Skip to main content

Redlich, Frederick C.


REDLICH, FREDERICK C. (1910–2004), U.S. psychiatrist and psychoanalyst. Redlich was born in Vienna. Raised as a Catholic, he discovered his Jewish ancestry at age 24. After working at a psychiatric hospital in Vienna, he left for the United States in 1938. In 1940 he joined the staff of the New Haven Hospital and in 1948 was appointed its chief psychiatrist. From 1942 he taught at Yale University, where in 1950 he became professor of psychiatry. He served as head of the department of psychology from 1950 to 1967 and was dean of the Yale School of Medicine from 1967 to 1972. During that time, he helped to establish a new department of molecular biophysics and biochemistry and to create a new program of medical education. In 1972 he returned to Yale's department of psychiatry for five more years before retiring. He subsequently taught for five years at the University of California, Los Angeles. He returned to New Haven in 1999.

Redlich was the co-founder and first director of the Yale-Connecticut Mental Health Center. He was also instrumental in inspiring the founders of the Western New England Institute of Psychoanalysis to locate in New Haven, and was president of the foundation's Fund for Research in Psychiatry throughout its existence.

Redlich published Psychotherapy with Schizophrenics (1952, joint ed.), The Inside Story (1953, 19552, compiler, written by J. Bingham), Social Class and Mental Illness (1958, with August B. Hollingshead), and Theory and Practice of Psychiatry (with Daniel Freedman, 1966). Social Class and Mental Illness is a report on research conducted in 1957 by Redlich and Yale sociologist August Hollingshead into the relation of social class and the distribution of mental illness and its relation to the ways mentally ill persons are treated by psychiatrists. Redlich also wrote Hitler: Diagnosis of a Destructive Prophet (1998), in which he attempts to determine whether Hitler's actions were the result of physical and mental illnesses. It is novel in that it may well be the first book in which these questions were examined by a practicing psychiatrist.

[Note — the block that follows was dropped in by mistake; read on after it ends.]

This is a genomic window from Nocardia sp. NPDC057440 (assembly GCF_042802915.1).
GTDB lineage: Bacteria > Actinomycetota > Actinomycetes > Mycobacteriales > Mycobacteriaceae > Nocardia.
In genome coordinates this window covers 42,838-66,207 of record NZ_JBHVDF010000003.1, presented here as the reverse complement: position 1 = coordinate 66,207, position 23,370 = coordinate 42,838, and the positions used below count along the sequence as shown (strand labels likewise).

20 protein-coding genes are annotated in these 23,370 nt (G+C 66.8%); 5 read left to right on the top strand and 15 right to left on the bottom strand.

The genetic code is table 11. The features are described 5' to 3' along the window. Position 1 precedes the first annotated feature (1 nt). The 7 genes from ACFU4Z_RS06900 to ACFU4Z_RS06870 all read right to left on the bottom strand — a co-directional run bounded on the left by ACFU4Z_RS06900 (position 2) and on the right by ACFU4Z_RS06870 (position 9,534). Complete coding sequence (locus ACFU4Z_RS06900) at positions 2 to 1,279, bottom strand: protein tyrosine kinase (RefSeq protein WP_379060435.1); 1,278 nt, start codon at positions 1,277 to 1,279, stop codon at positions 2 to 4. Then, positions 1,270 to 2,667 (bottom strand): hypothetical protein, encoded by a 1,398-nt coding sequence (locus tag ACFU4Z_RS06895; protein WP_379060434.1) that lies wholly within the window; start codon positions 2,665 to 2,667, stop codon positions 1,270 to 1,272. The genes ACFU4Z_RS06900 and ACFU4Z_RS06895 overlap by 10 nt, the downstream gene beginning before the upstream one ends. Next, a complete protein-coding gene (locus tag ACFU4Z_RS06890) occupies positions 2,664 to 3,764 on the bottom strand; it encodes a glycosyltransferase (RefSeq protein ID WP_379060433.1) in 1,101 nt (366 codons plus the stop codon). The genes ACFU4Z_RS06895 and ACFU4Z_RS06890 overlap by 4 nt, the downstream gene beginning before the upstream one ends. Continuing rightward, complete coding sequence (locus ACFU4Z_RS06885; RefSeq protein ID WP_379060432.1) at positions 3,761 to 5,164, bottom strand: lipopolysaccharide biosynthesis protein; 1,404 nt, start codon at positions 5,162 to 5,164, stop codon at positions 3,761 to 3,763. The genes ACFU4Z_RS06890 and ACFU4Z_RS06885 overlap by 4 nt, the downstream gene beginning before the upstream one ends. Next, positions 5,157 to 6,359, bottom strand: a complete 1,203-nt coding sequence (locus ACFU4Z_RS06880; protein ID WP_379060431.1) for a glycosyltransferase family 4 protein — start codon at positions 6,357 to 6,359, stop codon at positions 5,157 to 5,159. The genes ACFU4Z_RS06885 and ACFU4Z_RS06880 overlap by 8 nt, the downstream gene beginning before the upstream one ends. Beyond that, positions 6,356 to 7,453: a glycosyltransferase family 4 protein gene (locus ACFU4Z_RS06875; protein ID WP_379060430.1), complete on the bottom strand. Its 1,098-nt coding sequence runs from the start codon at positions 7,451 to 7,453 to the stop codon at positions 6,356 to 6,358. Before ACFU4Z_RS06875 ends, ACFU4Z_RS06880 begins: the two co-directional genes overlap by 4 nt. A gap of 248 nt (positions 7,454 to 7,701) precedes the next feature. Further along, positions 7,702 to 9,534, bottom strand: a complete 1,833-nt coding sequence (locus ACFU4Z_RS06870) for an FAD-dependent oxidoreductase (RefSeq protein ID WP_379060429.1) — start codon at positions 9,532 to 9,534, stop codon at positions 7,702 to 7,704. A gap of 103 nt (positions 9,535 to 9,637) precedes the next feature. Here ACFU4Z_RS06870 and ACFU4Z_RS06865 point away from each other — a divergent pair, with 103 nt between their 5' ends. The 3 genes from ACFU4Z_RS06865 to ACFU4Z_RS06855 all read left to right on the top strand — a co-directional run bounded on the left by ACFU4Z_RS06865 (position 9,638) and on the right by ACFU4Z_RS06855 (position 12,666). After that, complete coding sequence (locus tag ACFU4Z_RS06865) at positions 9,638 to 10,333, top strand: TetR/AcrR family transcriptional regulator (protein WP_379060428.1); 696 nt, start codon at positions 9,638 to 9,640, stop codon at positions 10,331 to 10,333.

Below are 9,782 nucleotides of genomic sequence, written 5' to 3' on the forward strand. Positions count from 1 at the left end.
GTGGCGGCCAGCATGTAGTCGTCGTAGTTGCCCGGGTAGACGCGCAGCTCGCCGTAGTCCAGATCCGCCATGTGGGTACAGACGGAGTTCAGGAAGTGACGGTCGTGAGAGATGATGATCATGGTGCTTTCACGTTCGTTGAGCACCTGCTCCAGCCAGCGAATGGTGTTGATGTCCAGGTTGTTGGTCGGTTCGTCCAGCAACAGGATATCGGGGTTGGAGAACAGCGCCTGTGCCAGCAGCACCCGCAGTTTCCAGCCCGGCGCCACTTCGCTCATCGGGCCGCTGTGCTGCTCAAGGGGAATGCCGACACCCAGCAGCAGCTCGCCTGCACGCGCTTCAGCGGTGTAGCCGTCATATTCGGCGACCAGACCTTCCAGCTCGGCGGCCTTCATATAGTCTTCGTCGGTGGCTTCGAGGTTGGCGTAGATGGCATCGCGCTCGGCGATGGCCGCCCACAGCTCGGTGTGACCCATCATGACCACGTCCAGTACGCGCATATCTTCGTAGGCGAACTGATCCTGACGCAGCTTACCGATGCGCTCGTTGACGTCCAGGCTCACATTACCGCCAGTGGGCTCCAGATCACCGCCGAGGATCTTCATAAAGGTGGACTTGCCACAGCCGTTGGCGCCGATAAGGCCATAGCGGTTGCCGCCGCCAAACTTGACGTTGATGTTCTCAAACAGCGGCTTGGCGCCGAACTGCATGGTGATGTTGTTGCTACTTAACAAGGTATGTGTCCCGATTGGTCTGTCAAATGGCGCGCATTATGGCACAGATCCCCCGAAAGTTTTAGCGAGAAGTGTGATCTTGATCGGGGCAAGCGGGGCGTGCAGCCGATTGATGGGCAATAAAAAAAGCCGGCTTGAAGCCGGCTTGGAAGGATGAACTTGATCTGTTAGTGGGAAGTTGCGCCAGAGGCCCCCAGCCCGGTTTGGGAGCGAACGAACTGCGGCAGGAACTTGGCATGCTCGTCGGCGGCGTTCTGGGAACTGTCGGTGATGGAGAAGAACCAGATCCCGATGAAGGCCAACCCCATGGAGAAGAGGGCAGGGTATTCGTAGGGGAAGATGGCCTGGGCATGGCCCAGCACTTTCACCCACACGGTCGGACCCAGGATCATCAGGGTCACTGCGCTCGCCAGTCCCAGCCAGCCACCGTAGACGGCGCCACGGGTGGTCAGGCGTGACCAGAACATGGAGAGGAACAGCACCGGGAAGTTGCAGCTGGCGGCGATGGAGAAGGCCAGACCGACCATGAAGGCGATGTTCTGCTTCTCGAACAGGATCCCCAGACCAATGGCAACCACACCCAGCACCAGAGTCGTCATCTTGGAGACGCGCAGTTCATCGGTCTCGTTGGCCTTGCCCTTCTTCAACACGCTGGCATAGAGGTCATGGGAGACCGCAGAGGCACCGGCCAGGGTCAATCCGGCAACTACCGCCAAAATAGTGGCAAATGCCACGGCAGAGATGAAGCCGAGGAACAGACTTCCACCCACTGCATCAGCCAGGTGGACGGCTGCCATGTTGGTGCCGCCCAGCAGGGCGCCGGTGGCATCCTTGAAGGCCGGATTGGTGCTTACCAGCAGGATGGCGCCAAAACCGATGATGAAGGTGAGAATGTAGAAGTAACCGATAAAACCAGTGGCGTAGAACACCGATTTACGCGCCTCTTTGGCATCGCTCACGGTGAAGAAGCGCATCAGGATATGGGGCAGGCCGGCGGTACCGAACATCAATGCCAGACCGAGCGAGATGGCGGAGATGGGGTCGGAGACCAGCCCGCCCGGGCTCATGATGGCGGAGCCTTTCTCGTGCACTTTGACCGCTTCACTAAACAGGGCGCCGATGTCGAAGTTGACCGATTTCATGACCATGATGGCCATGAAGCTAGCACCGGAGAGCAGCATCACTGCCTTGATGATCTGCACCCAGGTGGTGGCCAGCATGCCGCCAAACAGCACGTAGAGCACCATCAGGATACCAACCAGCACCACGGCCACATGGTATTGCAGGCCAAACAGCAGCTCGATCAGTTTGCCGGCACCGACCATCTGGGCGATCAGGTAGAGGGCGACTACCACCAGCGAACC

[Louis Miller /

Ruth Beloff (2nd ed.)]

Cite this article
Pick a style below, and copy the text for your bibliography.

  • MLA
  • Chicago
  • APA

"Redlich, Frederick C.." Encyclopaedia Judaica. . 18 Jan. 2019 <>.

"Redlich, Frederick C.." Encyclopaedia Judaica. . (January 18, 2019).

"Redlich, Frederick C.." Encyclopaedia Judaica. . Retrieved January 18, 2019 from

Learn more about citation styles

Citation styles gives you the ability to cite reference entries and articles according to common styles from the Modern Language Association (MLA), The Chicago Manual of Style, and the American Psychological Association (APA).

Within the “Cite this article” tool, pick a style to see how all available information looks when formatted according to that style. Then, copy and paste the text into your bibliography or works cited list.

Because each style has its own formatting nuances that evolve over time and not all information is available for every reference entry or article, cannot guarantee each citation it generates. Therefore, it’s best to use citations as a starting point before checking the style against your school or publication’s requirements and the most-recent information available at these sites:

Modern Language Association

The Chicago Manual of Style

American Psychological Association

  • Most online reference entries and articles do not have page numbers. Therefore, that information is unavailable for most content. However, the date of retrieval is often important. Refer to each style’s convention regarding the best way to format page numbers and retrieval dates.
  • In addition to the MLA, Chicago, and APA styles, your school, university, publication, or institution may have its own requirements for citations. Therefore, be sure to refer to those guidelines when editing your bibliography or works cited list.